Why are highly educated people taller?
The taller you are, the more likely it is that you are highly educated. But folks with less education are catching up, according to a new study.
We are all getting taller, in general. But those with less education are catching up with people who have studied many years at a university.
“The difference in height between these groups has decreased,” says Sondre Haakonson Arntsen.
Everyone is getting taller...
Arntsen is doing his PhD in Tromsø in Northern Norway on the relation between body height and social inequality in health. But over the past few decades, height has played a role in education, too.
“Among people in Tromsø born between 1930 and 1977, height has increased for both sexes,” Arntsen said.
The starting point for his research is information from 31,000 participants in a large population study called the Tromsø Study.
He has then compared education levels between different groups.
The extremes, both in terms of height and education, are found in people who have gone into work after completing primary school and those who have gone on to study four years or more at university.
… but academics have grown the least
“Among those born in the 1930s, the height difference between these two groups was 4.3 centimetres for men and 5.1 centimetres for women. In the 1970s, this difference had dropped to 2 centimetres for men and 3 centimetres for women,” Arntsen said to sciencenorway.no.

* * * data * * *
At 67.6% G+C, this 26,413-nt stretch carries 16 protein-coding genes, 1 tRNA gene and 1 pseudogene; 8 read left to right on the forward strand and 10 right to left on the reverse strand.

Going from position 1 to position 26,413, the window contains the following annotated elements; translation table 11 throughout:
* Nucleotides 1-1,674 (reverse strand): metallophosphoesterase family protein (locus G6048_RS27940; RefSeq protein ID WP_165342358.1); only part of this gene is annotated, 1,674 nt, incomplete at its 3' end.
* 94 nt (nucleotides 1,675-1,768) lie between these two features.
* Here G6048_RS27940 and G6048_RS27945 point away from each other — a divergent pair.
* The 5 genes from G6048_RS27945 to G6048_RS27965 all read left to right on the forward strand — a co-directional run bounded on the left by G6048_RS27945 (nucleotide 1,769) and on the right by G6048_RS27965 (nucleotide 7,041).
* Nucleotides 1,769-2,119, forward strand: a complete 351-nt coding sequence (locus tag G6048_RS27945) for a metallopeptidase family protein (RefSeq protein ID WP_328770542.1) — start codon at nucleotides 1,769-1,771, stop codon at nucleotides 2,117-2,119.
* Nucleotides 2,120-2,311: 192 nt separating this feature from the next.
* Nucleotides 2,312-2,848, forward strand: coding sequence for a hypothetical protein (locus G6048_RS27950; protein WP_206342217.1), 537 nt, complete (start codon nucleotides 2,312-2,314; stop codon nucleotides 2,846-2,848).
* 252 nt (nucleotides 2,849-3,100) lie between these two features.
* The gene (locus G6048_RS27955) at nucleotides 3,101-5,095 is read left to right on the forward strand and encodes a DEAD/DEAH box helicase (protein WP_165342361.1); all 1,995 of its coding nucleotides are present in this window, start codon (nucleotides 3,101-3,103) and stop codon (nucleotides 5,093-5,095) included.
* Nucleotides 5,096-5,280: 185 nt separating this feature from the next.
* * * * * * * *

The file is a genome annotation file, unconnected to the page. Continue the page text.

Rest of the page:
It turns out that academics have maintained a stable average height, while the rest of the population has grown taller over the years.
Improvement in living conditions?
Arntsen cannot say for sure why this is so.
“But we speculate that improved living conditions have played a role,” he says. It also turns out, not surprisingly, that people participating in the Tromsø Study have become more and more highly educated as the decades have gone by.
“Height is something you achieve long before your education. So we rather think that height is still an indicator of socio-economic status,” Arntsen said.
This might mean that people with good incomes have traditionally been taller. They also more often have a higher education. In other words, it’s not your height that matters the most for whether you pursue higher education. It’s your background.
A recent study on bones from medieval burial grounds found something similar to Arntsens modern-day study: those of high social status had been taller, and the differences were greater for women than for men.
Leaders are taller
Body height is also related to work. Managers and people who earn the most are also taller than the average.
“But I have not seen any recent research that compares that trend over time,” said Øyvind Lund Martinsen, Head of the Department of Leadership and Organizational Behaviour at BI Norwegian Business School.
“The last thing I saw on this topic was a British study from last spring with 248,000 participants. It looked at genetic influences on becoming a leader versus becoming something else. The study identified a set of genes that are related, and which have an influence on personality, intelligence and body height,” Martinsen said to sciencenorway.no.
Tall and dark
Martinsen talks about dominant leaders as being a ‘tall and dark’ thing, but also about the leader as a professional expert.
In working life he believes that leadership also has something to do with people literally looking up to their manager:
“Height conveys a sense of security. It can also relate to dominance and other factors. There are some evolutionary relationships here, because there is no research which suggests that taller people are more skilled than others,” Martinsen said.
Sondre Haakonson Arntsen et.al.: Time trends in body height according to educational level. A descriptive study from the Tromsø Study 1979–2016. Plos One, 2023.
Translated by Nancy Bazilchuk.